The Marine's family was notified but his name was not immediately released. He died early Wednesday at a hospital in Oahu, the Marine Corps said. Two other Marines who were aboard the Osprey remain hospitalized in stable condition, said Capt. Brian Block, a spokesman for the 15th Marine Expeditionary Unit.
On Tuesday, the Marines said that Lance Cpl. Joshua E. Barron, 24, of Spokane, Wash., a crew chief aboard the Osprey, was killed when the aircraft went down Sunday in the Marines' Training Area Bellows. A total of 21 Marines and one Navy Corpsman were aboard the Osprey.
Barron was assigned to Marine Medium Tiltrotor Squadron 161 (Rein.), of the 15th Marine Expeditionary Unit (MEU). The MEU was conducting final training exercises before deploying to the Middle East aboard the Amphibious Ready Group led by the amphibious assault ship Essex.
The cause of the accident that occurred Sunday in daytime and in clear weather was under investigation by the 1st Marine Expeditionary Force based in Camp Pendleton, Calif.
The Osprey accident was the second "Class A" flight mishap, in which there was a fatality or $2 million in damages, for Marine Corps aviation in less than a week. On May 11, six Marines and two Nepalese soldiers were killed in Nepal in the crash of their UH-1Y Huey helicopter while on an earthquake relief mission.
In background material, the Marine Corps said that despite the two recent accidents, "historical data shows that Marine Corps aviation, both in terms of platforms and piloting, is safe -- there is no evidence to suggest otherwise."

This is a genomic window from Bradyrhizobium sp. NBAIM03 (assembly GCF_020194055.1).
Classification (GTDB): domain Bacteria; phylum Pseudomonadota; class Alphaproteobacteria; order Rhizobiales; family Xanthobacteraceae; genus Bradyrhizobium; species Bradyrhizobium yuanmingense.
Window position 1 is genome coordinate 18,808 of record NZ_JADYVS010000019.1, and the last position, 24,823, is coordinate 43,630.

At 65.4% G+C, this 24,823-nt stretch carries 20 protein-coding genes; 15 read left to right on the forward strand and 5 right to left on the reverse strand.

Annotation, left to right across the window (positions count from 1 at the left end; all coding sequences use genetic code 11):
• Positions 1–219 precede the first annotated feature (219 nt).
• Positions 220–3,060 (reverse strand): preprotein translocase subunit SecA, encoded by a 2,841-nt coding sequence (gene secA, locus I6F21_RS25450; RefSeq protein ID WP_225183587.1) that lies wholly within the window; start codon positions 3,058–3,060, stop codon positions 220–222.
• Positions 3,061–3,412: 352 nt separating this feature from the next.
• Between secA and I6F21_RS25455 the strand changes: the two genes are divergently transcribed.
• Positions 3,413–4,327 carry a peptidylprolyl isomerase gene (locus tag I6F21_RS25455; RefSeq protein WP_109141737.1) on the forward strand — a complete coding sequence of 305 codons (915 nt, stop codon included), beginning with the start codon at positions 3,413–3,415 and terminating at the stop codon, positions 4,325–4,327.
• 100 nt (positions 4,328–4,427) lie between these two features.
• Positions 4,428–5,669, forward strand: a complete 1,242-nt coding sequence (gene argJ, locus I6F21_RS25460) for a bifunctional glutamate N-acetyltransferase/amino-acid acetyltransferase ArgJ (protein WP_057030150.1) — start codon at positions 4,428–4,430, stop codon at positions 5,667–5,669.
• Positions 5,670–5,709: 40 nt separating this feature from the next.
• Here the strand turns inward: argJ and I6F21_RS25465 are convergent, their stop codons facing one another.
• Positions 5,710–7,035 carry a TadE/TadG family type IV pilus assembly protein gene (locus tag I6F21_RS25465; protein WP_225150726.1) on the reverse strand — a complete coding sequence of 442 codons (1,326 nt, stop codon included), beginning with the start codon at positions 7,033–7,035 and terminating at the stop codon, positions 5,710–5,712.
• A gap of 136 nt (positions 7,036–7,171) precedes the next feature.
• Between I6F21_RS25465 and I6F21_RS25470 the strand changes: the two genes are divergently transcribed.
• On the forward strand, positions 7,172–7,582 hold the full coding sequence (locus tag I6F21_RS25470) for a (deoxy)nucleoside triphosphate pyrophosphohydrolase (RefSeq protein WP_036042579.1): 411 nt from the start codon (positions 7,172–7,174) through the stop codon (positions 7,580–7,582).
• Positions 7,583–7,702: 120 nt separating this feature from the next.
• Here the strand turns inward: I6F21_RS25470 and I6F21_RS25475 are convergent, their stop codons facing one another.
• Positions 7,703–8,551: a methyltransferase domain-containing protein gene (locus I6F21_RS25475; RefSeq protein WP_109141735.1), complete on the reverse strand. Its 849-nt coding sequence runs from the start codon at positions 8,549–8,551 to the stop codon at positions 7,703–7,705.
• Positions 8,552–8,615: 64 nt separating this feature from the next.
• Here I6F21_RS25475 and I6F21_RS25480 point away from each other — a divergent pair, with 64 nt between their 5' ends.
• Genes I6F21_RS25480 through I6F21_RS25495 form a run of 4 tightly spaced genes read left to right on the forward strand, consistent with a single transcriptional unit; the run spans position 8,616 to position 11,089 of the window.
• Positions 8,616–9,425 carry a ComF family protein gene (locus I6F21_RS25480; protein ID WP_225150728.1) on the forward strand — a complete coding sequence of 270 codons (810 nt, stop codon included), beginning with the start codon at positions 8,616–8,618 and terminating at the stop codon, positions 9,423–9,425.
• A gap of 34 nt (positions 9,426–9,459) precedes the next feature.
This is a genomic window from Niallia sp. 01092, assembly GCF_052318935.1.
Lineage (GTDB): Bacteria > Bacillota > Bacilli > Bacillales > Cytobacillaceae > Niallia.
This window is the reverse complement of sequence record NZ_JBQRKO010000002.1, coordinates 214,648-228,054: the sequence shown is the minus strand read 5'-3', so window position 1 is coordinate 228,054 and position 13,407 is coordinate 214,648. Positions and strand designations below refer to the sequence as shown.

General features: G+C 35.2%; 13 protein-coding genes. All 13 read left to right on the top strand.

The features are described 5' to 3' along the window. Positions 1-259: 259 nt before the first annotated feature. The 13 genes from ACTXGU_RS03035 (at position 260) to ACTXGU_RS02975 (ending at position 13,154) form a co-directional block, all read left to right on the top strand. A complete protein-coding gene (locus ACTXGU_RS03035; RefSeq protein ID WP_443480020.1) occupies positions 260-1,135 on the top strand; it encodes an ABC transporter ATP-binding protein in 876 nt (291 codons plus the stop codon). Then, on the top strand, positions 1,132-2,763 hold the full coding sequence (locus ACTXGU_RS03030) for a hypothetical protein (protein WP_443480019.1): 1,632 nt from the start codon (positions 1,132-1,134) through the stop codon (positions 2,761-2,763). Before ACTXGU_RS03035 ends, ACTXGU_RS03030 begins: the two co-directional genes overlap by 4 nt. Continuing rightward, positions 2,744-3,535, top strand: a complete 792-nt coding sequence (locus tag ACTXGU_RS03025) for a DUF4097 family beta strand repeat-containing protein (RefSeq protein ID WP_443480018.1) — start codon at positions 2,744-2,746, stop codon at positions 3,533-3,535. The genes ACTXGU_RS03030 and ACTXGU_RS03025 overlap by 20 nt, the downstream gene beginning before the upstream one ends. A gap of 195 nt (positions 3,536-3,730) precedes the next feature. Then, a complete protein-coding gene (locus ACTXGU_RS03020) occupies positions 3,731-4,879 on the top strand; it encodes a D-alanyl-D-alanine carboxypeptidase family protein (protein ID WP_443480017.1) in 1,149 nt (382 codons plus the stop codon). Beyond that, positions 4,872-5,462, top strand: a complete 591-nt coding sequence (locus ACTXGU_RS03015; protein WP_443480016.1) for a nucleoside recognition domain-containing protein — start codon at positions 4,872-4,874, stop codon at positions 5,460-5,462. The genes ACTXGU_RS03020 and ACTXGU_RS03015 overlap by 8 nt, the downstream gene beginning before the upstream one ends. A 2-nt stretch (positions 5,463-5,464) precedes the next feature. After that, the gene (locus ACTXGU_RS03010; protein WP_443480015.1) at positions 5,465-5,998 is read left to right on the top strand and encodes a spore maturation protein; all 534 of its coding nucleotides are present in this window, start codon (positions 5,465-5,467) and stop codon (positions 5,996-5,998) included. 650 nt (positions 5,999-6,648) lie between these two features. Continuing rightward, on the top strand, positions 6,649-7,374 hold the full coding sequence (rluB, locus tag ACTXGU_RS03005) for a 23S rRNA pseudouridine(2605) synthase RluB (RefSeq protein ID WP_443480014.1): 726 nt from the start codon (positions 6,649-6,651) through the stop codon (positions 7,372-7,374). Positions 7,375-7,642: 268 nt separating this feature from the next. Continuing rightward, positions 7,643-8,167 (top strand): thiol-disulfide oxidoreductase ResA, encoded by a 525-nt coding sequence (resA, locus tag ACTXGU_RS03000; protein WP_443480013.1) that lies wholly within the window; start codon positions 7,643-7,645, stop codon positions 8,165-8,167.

The Marines' Class A mishap rate per 100,000 flight hours for all aircraft was 1.83 in Fiscal Year 2010; 4.18 in FY 2011; 2.54 in FY 2012; 3.66 in FY2013; 2.30 in FY2014; and 3.66 in FY2015. Two other Marine aircraft had worse Class A mishap rates than the Osprey.
Since 2010, the Class A mishap rates per 100,000 hours flight time for individual Marine aircraft were: KC-130: 0.00; F/A-18 Hornet: 1.89; AH-1 Cobra attack helicopter: 2.25; CH-53E helicopter: 2.34; EA-6B Prowler: 2.70; CH-46 helicopter: 2.98; MV-22 Osprey: 3.20; AV-8B Harrier 3.66; UH-1 Huey helicopter (N and Y versions); 3.72.
The Marines have staunchly defended the Osprey's tilt-rotor design and air worthiness against attempts to kill the program, most notably in the 1990s by then-Defense Secretary Dick Cheney.
In testing, the Osprey had a total of seven Class A accidents resulting in 36 deaths. Since becoming operational in 2007, the Osprey has had three crashes resulting in six fatalities -- not including Sunday's accident in Hawaii.
-- Richard Sisk can be reached at firstname.lastname@example.org